Predictors and Time-Based Hospital Mortality in Patients with Isolated and Polytrauma Brain Injuries
Traumatic brain injury (TBI) is a major cause of morbidity and mortality worldwide. We studied the predictors and time-based mortality in patients with isolated and polytrauma brain injuries in a rapidly developing country. We hypothesized that TBI-related 30-day mortality is decreasing over time.
A retrospective analysis was conducted for all patients with moderate-to-severe TBI who were admitted directly to a level 1 trauma center between 2010 and 2014. Patient’s data were analyzed and compared according to survival (survived vs. not survived), time (early death [2 days], intermediate [3–7 days] versus late [>7 days]) post-injury, and type (polytrauma vs. isolated TBI). Cox proportional hazards models were performed for the predictors of mortality.
A total of 810 patients were admitted with moderate-to-severe TBI with a median age of 27 years. Traffic-related injury was the main mechanism of TBI (65%). Isolated TBIs represented 22.6% of cases and 56% had head AIS >3. The overall mortality rate was 27%, and most of deaths occurred in the intermediate (40%) and early period (38%). The incidence of TBI was greater in patients aged 21–30 years but the mortality was proportionately higher among elderly. The average annual incidence was 8.43 per 100,000 population with an overall mortality of 2.28 per 100,000 population. Kaplan–Meier curves showed that polytrauma had greater mortality than isolated TBI. However, Cox survival analysis showed that age [Hazard ratio (HR) 1.02], scene GCS (HR 0.86),subarachnoid hemorrhage (HR 1.7), and blood transfusion amount (HR 1.03) were the predictors of mortality regardless of being polytrauma or isolated TBI after controlling for 14 relevant covariates.
The 30-day survival in patients with TBI is improving over the years in Qatar; however, the mortality remains high in the elderly males. The majority of deaths occurred within a week after the injury. Further studies are needed to assess the long-term survival in patients with moderate-to-severe TBI.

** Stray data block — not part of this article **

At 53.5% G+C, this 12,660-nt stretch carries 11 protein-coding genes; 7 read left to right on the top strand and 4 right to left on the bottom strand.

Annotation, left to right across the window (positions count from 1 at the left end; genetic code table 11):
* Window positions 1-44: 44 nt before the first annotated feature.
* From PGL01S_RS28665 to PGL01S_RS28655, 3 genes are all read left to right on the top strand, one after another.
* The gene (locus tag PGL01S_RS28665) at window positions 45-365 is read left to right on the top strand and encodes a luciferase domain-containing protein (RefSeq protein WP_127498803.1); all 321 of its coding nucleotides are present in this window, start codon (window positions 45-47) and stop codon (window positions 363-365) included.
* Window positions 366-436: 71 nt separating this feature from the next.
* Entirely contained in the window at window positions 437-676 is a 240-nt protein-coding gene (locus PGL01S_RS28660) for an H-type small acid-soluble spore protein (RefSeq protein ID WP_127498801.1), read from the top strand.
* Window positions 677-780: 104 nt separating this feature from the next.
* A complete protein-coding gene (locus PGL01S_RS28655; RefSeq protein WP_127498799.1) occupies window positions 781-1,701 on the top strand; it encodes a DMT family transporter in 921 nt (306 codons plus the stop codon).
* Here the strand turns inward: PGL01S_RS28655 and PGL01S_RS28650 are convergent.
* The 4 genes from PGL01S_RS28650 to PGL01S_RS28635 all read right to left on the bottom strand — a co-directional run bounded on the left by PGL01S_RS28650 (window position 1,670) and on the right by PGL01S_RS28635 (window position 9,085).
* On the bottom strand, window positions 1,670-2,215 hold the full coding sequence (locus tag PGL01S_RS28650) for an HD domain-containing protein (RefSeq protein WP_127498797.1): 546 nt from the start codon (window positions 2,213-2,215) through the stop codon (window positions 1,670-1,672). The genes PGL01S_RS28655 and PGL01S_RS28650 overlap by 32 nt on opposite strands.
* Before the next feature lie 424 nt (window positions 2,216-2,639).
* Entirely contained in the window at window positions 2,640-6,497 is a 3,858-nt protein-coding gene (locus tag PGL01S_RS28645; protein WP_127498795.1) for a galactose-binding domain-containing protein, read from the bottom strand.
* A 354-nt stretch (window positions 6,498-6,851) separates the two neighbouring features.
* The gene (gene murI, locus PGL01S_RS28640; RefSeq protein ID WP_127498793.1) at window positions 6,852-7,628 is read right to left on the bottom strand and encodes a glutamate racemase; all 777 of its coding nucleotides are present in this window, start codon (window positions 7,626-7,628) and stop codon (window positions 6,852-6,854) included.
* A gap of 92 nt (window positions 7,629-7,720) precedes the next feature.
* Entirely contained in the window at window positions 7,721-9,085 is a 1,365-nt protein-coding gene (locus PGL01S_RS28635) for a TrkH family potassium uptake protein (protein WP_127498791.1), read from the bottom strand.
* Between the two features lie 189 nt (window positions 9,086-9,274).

The authors thank the entire registry database team, trauma research office, injury prevention program in the section of trauma surgery for their contribution and continuous support. Data supporting the present findings can be obtained, if needed, after getting permission from the medical research center (MRC) at HMC (firstname.lastname@example.org).
This research did not receive any specific grant from any funding agency in the public, commercial, or not-for-profit sector.
Authors have contributed to AE acquisition of data conception and design of the study, interpretation of data, writing manuscript, and critical review of manuscript; RC acquisition of data conception and design of the study, interpretation of data, writing manuscript, and critical review of manuscript; RL design of the study, interpretation of data, writing manuscript, and critical review of manuscript; HAR acquisition of data conception and design of the study, interpretation of data, writing manuscript, and critical review of manuscript; BW interpretation of data, writing manuscript, and critical review of manuscript; HAL study design, acquisition of data, and critical review of manuscript.
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Conflict of interest
The authors declare that they have no competing interests.
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